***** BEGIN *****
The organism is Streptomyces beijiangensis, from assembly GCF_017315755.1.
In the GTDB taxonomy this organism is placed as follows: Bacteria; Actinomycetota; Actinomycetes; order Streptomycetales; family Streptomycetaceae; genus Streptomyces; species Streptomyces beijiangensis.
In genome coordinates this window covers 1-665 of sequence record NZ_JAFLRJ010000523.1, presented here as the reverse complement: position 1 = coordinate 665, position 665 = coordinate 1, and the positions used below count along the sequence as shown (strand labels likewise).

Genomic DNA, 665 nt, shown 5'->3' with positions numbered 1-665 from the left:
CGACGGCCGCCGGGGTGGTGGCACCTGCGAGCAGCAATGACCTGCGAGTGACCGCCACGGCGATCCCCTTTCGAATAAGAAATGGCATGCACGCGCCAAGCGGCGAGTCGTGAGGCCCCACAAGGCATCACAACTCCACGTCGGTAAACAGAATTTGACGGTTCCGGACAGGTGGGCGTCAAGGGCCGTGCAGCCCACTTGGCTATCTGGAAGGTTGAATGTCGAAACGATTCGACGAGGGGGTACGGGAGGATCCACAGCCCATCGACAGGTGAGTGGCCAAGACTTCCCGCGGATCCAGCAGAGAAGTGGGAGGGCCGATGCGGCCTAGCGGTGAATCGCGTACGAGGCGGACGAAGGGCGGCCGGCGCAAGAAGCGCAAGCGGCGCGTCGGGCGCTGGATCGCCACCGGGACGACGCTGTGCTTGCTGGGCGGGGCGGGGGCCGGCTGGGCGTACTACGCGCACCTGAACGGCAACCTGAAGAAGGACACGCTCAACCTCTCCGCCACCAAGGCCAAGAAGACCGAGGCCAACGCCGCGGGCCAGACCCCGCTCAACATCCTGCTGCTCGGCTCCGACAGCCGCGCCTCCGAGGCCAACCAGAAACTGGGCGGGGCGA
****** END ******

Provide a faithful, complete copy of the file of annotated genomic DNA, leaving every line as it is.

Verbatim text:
The organism is Streptomyces beijiangensis, from assembly GCF_017315755.1.
In the GTDB taxonomy this organism is placed as follows: Bacteria; Actinomycetota; Actinomycetes; order Streptomycetales; family Streptomycetaceae; genus Streptomyces; species Streptomyces beijiangensis.
In genome coordinates this window covers 1-665 of sequence record NZ_JAFLRJ010000523.1, presented here as the reverse complement: position 1 = coordinate 665, position 665 = coordinate 1, and the positions used below count along the sequence as shown (strand labels likewise).

Genomic DNA, 665 nt, shown 5'->3' with positions numbered 1-665 from the left:
CGACGGCCGCCGGGGTGGTGGCACCTGCGAGCAGCAATGACCTGCGAGTGACCGCCACGGCGATCCCCTTTCGAATAAGAAATGGCATGCACGCGCCAAGCGGCGAGTCGTGAGGCCCCACAAGGCATCACAACTCCACGTCGGTAAACAGAATTTGACGGTTCCGGACAGGTGGGCGTCAAGGGCCGTGCAGCCCACTTGGCTATCTGGAAGGTTGAATGTCGAAACGATTCGACGAGGGGGTACGGGAGGATCCACAGCCCATCGACAGGTGAGTGGCCAAGACTTCCCGCGGATCCAGCAGAGAAGTGGGAGGGCCGATGCGGCCTAGCGGTGAATCGCGTACGAGGCGGACGAAGGGCGGCCGGCGCAAGAAGCGCAAGCGGCGCGTCGGGCGCTGGATCGCCACCGGGACGACGCTGTGCTTGCTGGGCGGGGCGGGGGCCGGCTGGGCGTACTACGCGCACCTGAACGGCAACCTGAAGAAGGACACGCTCAACCTCTCCGCCACCAAGGCCAAGAAGACCGAGGCCAACGCCGCGGGCCAGACCCCGCTCAACATCCTGCTGCTCGGCTCCGACAGCCGCGCCTCCGAGGCCAACCAGAAACTGGGCGGGGCGA